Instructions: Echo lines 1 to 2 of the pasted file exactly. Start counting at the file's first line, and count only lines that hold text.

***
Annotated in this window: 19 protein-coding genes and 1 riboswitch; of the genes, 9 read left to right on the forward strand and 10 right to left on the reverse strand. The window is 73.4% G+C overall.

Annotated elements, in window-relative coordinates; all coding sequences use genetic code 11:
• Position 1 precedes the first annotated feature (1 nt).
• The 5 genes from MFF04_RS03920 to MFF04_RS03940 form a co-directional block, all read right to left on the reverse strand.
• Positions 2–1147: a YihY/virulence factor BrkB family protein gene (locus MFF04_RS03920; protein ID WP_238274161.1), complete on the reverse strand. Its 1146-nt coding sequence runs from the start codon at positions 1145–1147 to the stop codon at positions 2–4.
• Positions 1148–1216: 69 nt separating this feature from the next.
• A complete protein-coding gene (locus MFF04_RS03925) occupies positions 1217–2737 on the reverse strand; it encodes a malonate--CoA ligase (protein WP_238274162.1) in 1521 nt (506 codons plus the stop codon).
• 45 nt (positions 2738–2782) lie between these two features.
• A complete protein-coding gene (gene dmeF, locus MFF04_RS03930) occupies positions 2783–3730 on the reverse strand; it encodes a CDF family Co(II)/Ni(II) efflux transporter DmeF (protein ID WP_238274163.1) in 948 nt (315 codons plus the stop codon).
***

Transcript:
Annotated in this window: 19 protein-coding genes and 1 riboswitch; of the genes, 9 read left to right on the forward strand and 10 right to left on the reverse strand. The window is 73.4% G+C overall.

Annotated elements, in window-relative coordinates; all coding sequences use genetic code 11: